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Banks vs Credit Unions: Which Should You Use, and When?

Credit unions have gained a steady amount of popularity since the recession, when bank customers lost trust in their financial institutions.

In fact, according to the Credit Union National Association (CUNA) the number of credit union members jumped to an all-time high in 2017, reaching 110 million members nationwide—a 4.1% bump for the year.

But what are the differences between a bank and a credit union? And which service does it make the most sense for you to use?

We’re breaking down everything you need to know to make the right choice for your financial needs below.

4 Reasons to Join a Credit Union

Unlike banks, credit unions are membership-owned, not-for-profit financial institutions. Essentially, this means credit union members have a clear and transparent stake—and a say—in the union’s business dealings.

“Credit unions are cooperatives owned by their members,” Pat Keefe, spokesman for CUNA, explained to Bankrate.com. “Their mission is to provide their members with affordable financial services—not to gouge them as profit centers.”

The mission-driven mindset of credit unions tends to attract like-minded members who want to see local communities thrive—without worrying about the for-profit motives of national corporations.

Here are 4 additional benefits you’ll receive when you join a credit union:

1. No checking fees

According to a Bankrate survey, more than 84% of credit unions don’t charge a fee for checking accounts. That’s a big incentive for bank customers, who have to navigate everything from yearly operating fees to overdraft fees.

“The average cost of monthly maintenance fees, ATM and account use fees, and overdraft and non sufficient funds fees for a checking account is nearly $1,000 over a decade,” reports Spencer Tierney at NerdWallet. That’s a huge amount of cash you probably can’t afford to lose.

The financial blog also analyzed data provided by the Consumer Financial Protection Bureau to determine which banks charged customers an arm and a leg—and which banks offered relative freedom from fees.

No surprises here—NerdWallet listed several credit unions in their round-up of consumer-friendly checking accounts.

2. Higher interest rates for savings & deposits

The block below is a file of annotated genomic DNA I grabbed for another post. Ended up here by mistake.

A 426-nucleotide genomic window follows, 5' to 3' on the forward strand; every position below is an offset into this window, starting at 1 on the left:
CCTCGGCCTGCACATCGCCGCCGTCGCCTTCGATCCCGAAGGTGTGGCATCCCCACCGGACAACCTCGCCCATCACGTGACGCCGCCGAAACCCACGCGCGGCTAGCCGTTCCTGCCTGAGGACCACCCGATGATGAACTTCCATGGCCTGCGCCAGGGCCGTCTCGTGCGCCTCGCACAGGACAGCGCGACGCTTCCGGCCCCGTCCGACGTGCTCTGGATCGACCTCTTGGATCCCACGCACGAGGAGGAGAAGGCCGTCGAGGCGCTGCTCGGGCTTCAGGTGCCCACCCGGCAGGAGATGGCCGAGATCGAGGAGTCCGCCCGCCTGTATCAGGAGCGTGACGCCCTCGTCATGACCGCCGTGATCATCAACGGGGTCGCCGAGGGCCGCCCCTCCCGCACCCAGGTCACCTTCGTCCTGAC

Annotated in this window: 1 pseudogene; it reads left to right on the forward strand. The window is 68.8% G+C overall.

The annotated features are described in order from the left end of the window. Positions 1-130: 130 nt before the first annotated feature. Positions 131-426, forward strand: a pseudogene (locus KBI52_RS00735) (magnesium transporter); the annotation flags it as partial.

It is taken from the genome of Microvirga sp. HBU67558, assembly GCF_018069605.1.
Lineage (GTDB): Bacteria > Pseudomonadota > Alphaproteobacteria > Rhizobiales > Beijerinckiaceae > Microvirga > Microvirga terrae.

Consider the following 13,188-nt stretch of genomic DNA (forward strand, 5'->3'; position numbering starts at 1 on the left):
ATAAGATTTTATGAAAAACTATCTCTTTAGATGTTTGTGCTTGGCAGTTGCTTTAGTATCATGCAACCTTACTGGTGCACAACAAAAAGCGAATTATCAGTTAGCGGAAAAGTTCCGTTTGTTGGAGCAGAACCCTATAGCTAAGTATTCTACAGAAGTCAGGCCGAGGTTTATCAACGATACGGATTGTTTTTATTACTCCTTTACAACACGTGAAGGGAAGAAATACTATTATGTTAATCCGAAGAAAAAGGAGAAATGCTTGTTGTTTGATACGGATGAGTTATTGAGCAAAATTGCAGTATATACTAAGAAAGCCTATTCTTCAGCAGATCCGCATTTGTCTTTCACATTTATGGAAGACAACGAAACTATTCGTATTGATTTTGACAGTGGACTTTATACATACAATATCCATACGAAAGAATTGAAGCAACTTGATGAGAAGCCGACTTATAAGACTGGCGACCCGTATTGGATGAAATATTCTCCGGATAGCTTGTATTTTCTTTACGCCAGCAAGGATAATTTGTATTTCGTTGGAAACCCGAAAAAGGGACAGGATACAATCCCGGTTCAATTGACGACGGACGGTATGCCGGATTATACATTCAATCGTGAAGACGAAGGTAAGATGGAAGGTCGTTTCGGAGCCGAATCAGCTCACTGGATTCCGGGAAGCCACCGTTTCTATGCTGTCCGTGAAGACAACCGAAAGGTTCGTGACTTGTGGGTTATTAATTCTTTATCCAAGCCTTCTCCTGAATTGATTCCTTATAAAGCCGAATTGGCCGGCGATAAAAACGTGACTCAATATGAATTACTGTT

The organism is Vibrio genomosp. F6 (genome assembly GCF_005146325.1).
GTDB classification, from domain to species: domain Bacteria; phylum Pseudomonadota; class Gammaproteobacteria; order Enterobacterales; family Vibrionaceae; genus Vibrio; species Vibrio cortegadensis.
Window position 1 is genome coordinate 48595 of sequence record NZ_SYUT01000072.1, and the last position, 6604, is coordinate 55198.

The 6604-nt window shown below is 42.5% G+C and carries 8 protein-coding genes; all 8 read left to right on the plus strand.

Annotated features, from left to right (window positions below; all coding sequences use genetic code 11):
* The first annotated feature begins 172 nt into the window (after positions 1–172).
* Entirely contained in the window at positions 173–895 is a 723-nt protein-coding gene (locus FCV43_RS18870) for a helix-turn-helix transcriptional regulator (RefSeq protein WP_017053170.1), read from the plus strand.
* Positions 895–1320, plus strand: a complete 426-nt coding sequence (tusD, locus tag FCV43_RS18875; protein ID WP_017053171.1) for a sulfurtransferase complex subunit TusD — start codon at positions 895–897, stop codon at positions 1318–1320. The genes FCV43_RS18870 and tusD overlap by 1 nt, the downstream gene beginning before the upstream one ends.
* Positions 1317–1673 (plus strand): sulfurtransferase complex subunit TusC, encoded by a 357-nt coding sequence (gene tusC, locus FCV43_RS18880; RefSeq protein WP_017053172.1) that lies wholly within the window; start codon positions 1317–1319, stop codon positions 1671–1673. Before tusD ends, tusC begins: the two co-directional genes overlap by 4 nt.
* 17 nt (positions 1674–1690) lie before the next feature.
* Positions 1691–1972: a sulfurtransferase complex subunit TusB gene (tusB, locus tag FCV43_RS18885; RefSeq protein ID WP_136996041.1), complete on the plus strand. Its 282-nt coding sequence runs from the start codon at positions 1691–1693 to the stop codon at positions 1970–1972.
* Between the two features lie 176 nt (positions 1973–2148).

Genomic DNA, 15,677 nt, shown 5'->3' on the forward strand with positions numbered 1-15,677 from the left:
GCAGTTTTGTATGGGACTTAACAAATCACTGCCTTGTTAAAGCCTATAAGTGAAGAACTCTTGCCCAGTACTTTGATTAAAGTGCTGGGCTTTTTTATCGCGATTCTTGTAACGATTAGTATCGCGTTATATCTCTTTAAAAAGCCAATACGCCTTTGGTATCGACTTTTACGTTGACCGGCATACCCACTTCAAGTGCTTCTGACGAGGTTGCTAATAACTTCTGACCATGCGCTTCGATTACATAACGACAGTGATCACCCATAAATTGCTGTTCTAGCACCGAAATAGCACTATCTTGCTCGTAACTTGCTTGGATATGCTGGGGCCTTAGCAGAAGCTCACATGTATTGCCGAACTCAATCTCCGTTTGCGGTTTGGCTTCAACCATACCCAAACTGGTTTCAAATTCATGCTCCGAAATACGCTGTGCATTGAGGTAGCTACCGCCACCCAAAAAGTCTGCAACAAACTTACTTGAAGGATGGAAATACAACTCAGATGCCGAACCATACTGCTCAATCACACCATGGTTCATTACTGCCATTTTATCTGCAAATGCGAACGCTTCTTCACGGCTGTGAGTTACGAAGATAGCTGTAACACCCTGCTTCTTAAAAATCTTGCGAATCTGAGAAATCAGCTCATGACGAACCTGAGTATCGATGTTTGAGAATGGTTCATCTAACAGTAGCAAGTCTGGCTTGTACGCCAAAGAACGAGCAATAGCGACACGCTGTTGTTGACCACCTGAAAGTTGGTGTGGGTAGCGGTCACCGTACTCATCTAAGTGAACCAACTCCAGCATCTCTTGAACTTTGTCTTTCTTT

Because credit unions are smaller businesses, they can afford to operate with fewer expenses and pass on savings to their members in the form of higher interest rates for savings and deposits.

But there are a few hoops to jump through to get these competitive rates, warns personal finance expert Rob Berger.

“To get the top rates at a credit union, you typically have to meet certain minimum requirements, such as using a debit card on a set number of transactions a month,” writes Berger at Forbes. “In addition, the top rates are typically limited to a relatively low balance.”

But with rates that can climb as high as 4%—compared to a measly national average of 0.08%—the hassle might be worth it.

3. Better customer service

While big banks have worked hard to improve their customer service since the Great Recession, credit unions generally have them beat here, too.

That’s because credit unions are small, with an intense focus on serving their membership and local communities, says finance reporter Tim Chen.

“Some work to promote economic and social justice by reaching out to low-income, rural and at-risk populations,” Chen writes at U.S. News & World Report. “Others provide free financial education services to adults and children.”

You can count on getting the star treatment every time you go into you local branch, too.

4. A supportive community

Credit unions have a membership process, and usually require an affiliation. For example, there are credit unions for employees of specific institutions, residents of local communities, faith groups, and labor unions.